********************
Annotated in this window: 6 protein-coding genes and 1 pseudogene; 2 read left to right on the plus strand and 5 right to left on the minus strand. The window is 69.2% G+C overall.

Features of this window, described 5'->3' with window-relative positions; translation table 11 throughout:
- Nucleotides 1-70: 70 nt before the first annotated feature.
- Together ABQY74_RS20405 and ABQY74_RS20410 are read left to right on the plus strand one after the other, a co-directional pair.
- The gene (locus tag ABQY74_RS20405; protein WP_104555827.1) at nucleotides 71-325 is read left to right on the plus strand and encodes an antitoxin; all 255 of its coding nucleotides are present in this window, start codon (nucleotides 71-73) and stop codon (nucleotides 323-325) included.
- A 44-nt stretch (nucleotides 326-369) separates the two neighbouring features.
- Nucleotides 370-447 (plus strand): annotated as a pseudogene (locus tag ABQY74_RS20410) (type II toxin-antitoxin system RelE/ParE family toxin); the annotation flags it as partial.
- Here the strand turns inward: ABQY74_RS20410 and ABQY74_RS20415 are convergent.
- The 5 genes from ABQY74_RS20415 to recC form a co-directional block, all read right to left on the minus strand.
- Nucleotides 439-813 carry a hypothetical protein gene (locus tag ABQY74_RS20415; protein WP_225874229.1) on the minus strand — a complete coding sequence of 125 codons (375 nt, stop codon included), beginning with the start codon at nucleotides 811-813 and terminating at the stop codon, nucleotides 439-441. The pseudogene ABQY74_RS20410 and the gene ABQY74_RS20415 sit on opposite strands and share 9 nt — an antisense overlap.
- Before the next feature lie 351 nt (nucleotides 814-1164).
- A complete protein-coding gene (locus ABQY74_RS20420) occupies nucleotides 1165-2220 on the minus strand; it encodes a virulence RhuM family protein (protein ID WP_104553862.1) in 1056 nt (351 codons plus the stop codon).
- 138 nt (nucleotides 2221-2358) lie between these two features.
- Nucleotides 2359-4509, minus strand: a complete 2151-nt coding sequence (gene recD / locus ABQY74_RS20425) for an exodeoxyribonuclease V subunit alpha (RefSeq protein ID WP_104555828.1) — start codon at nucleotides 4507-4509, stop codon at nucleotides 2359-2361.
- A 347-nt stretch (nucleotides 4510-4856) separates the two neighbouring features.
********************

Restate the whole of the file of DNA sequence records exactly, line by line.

Annotated in this window: 6 protein-coding genes and 1 pseudogene; 2 read left to right on the plus strand and 5 right to left on the minus strand. The window is 69.2% G+C overall.

Features of this window, described 5'->3' with window-relative positions; translation table 11 throughout:
- Nucleotides 1-70: 70 nt before the first annotated feature.
- Together ABQY74_RS20405 and ABQY74_RS20410 are read left to right on the plus strand one after the other, a co-directional pair.
- The gene (locus tag ABQY74_RS20405; protein WP_104555827.1) at nucleotides 71-325 is read left to right on the plus strand and encodes an antitoxin; all 255 of its coding nucleotides are present in this window, start codon (nucleotides 71-73) and stop codon (nucleotides 323-325) included.
- A 44-nt stretch (nucleotides 326-369) separates the two neighbouring features.
- Nucleotides 370-447 (plus strand): annotated as a pseudogene (locus tag ABQY74_RS20410) (type II toxin-antitoxin system RelE/ParE family toxin); the annotation flags it as partial.
- Here the strand turns inward: ABQY74_RS20410 and ABQY74_RS20415 are convergent.
- The 5 genes from ABQY74_RS20415 to recC form a co-directional block, all read right to left on the minus strand.
- Nucleotides 439-813 carry a hypothetical protein gene (locus tag ABQY74_RS20415; protein WP_225874229.1) on the minus strand — a complete coding sequence of 125 codons (375 nt, stop codon included), beginning with the start codon at nucleotides 811-813 and terminating at the stop codon, nucleotides 439-441. The pseudogene ABQY74_RS20410 and the gene ABQY74_RS20415 sit on opposite strands and share 9 nt — an antisense overlap.
- Before the next feature lie 351 nt (nucleotides 814-1164).
- A complete protein-coding gene (locus ABQY74_RS20420) occupies nucleotides 1165-2220 on the minus strand; it encodes a virulence RhuM family protein (protein ID WP_104553862.1) in 1056 nt (351 codons plus the stop codon).
- 138 nt (nucleotides 2221-2358) lie between these two features.
- Nucleotides 2359-4509, minus strand: a complete 2151-nt coding sequence (gene recD / locus ABQY74_RS20425) for an exodeoxyribonuclease V subunit alpha (RefSeq protein ID WP_104555828.1) — start codon at nucleotides 4507-4509, stop codon at nucleotides 2359-2361.
- A 347-nt stretch (nucleotides 4510-4856) separates the two neighbouring features.